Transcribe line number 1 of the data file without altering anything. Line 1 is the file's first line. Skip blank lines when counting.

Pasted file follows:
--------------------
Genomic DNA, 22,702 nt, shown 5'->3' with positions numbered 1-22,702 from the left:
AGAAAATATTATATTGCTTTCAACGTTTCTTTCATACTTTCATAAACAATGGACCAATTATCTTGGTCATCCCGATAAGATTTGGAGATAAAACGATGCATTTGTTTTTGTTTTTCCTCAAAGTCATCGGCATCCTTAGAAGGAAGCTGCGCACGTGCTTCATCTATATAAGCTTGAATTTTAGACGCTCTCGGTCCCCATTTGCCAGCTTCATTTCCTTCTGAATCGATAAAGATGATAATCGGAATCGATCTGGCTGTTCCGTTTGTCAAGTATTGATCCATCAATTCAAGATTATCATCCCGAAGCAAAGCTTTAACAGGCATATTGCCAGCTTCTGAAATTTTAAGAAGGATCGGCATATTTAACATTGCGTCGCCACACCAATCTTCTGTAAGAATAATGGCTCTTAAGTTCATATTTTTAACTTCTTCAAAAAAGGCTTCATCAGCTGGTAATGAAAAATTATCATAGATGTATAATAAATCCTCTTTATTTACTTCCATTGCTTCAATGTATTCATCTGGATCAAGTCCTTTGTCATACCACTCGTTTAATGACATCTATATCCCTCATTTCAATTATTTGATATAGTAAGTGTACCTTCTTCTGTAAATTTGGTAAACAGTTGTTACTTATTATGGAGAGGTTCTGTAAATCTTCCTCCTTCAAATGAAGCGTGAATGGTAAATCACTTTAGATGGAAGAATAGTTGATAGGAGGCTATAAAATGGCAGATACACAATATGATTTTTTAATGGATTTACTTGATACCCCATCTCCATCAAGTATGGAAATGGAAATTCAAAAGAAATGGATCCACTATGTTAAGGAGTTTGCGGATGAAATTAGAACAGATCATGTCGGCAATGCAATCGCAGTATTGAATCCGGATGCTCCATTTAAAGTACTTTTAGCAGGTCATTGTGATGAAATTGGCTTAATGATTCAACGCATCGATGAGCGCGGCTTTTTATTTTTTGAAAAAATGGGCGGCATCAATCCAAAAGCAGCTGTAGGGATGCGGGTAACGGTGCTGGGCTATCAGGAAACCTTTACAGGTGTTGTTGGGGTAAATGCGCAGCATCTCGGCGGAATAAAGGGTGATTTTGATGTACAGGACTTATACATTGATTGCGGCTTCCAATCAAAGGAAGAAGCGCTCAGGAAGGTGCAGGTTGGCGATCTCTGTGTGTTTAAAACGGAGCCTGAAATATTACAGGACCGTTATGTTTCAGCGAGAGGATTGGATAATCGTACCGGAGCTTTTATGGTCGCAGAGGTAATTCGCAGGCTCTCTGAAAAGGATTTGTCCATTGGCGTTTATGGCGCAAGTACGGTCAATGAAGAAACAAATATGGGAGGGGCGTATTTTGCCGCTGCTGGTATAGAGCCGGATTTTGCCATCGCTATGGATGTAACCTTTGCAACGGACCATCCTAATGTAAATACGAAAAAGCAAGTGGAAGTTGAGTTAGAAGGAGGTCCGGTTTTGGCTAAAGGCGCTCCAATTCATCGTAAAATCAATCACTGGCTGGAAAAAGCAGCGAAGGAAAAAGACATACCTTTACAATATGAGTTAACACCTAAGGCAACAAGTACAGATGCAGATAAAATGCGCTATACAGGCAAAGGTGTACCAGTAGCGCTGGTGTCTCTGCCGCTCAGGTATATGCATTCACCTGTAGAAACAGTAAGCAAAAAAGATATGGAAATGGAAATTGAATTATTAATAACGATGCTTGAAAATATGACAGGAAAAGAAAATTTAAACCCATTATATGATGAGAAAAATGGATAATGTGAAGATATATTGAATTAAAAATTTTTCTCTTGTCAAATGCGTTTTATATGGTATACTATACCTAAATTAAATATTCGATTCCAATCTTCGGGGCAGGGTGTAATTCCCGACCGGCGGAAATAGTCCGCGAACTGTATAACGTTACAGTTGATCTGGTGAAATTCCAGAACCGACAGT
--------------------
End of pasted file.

Genomic DNA, 22,702 nt, shown 5'->3' with positions numbered 1-22,702 from the left: